This week’s podcast: Sandy Hook & the media

This week on our weekly radio chat, CHML’s Scott Thompson asks if I think the media overreacted to the tragic, senseless shootings in Sandy Hook, Ct. I say no and here’s why: there was no bigger story in the last week and with the murder of so many children, viewers were anxious get get as much information as possible. Some of the early reporting was misinformation, but that can be expected in such a chaotic situation.
This age of 24-hour news networks is going to see news trucks and reporters swarm the scene of such a shooting. Sure, asking young children for reactions is offside. But even way back in the old three network days there would have been swarms of reporters and intense coverage. As I said to Scott, you never heard anybody accuse networks of overkill during the long days following the Kennedy assassination.
Plus look at how this story instantly took over the Internet. People were consumed, locked in and involved, some to a frightening, even disturbing extent. As Scott points out, there were many football fans outraged with president Obama for interrupting NFL games last Sunday when networks carried his address to a memorial services for the murdered school children. Twitter, as we’ve come to learn, can be a bottomless source of ignorance as well as enlightenment. At times it is the modern equivalent of writing on a public bathroom wall.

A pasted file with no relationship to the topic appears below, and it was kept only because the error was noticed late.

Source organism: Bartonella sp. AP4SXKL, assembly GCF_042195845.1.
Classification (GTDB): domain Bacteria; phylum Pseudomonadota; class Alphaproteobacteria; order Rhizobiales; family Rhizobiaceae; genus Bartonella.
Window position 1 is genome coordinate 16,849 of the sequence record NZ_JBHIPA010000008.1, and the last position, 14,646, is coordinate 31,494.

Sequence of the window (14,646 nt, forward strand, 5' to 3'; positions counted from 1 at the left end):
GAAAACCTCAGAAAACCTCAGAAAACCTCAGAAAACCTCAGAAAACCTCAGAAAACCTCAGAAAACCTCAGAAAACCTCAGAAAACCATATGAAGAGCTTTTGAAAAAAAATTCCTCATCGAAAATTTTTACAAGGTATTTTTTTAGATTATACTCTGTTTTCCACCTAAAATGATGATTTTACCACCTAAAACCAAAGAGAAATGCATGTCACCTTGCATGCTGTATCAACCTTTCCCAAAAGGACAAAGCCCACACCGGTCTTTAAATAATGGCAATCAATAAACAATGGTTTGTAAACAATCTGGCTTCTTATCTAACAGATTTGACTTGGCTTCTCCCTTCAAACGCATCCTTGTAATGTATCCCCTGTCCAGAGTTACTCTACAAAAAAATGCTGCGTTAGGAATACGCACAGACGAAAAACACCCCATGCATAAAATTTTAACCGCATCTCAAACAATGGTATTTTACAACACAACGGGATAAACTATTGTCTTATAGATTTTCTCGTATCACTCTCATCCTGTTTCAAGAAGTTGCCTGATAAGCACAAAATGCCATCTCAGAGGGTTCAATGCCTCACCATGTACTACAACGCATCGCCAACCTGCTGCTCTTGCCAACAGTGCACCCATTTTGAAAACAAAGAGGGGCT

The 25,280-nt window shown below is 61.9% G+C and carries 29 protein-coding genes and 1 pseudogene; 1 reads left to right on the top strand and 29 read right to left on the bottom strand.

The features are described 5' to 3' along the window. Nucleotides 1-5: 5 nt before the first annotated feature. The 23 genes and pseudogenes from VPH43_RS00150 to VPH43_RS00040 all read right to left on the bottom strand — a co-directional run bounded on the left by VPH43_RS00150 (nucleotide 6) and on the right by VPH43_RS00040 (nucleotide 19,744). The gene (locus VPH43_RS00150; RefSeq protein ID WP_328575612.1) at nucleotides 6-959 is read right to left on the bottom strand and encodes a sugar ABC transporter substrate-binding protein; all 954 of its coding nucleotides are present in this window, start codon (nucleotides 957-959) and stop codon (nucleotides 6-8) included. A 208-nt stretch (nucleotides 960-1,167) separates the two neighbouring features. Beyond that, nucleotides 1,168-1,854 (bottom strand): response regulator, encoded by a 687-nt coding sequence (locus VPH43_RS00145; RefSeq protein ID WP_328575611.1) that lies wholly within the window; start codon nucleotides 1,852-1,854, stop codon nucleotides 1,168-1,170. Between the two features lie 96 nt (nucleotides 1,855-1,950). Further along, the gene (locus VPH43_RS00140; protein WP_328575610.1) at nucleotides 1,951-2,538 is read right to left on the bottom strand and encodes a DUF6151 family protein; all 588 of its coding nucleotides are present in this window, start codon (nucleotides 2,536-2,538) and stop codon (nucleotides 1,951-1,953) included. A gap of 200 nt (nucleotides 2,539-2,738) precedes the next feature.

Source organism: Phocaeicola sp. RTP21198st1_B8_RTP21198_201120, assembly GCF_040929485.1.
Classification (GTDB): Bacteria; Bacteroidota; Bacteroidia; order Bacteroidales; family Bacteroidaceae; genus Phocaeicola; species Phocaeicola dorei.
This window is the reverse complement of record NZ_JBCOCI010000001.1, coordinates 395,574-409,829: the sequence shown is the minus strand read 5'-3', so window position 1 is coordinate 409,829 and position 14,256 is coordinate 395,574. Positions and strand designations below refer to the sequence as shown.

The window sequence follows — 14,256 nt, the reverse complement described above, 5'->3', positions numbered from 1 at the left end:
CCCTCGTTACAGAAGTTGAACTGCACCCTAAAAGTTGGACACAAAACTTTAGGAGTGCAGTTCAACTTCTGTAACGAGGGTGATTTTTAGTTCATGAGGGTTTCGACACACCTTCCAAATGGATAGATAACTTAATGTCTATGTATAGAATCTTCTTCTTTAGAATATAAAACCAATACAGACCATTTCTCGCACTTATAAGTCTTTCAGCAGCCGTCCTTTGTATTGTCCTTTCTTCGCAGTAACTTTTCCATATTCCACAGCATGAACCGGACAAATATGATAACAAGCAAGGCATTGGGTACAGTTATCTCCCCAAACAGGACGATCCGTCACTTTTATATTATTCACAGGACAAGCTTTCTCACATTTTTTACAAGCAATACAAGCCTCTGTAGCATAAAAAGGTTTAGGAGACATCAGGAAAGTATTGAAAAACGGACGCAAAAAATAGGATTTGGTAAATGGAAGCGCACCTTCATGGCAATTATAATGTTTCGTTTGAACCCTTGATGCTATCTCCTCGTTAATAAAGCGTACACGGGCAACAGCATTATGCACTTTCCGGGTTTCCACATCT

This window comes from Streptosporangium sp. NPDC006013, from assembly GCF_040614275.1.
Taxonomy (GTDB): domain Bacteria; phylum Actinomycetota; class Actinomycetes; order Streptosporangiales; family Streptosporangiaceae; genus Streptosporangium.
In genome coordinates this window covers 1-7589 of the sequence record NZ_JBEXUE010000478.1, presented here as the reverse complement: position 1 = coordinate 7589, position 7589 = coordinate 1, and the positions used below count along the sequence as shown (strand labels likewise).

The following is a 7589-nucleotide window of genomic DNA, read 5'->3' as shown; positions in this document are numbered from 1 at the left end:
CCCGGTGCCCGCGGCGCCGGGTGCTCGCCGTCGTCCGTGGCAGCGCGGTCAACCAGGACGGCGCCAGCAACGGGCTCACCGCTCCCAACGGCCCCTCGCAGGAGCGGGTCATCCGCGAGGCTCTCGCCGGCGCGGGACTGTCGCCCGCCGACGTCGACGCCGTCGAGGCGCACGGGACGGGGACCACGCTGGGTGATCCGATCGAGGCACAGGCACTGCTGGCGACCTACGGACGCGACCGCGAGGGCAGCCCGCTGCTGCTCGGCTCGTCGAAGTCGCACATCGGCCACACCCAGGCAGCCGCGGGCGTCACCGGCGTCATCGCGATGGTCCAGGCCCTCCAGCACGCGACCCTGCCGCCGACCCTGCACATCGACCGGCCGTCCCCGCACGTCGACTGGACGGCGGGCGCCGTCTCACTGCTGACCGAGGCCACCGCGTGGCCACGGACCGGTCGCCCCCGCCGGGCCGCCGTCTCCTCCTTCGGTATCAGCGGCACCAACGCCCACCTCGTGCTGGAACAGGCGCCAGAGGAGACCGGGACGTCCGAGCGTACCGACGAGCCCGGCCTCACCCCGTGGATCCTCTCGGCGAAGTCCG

If you didn’t want to be overwhelmed by this story–like those of us who find details about these senseless gun deaths too painful or tragic–you did not have to engage. I have to admit I barely looked at CNN, CBC NN or other 24-hour TV news sources last week. For me, it’s just all too sad, and I know the coverage will eventually find me without me looking for it.
We also talk about how Saturday Night Live, Letterman and others reacted to this story; you can listen in here.
Meanwhile, for a ’70s perspective on gun control, here’s how All in the Family‘s Archie Bunker saw it (below). If only Archie had had a twitter account:

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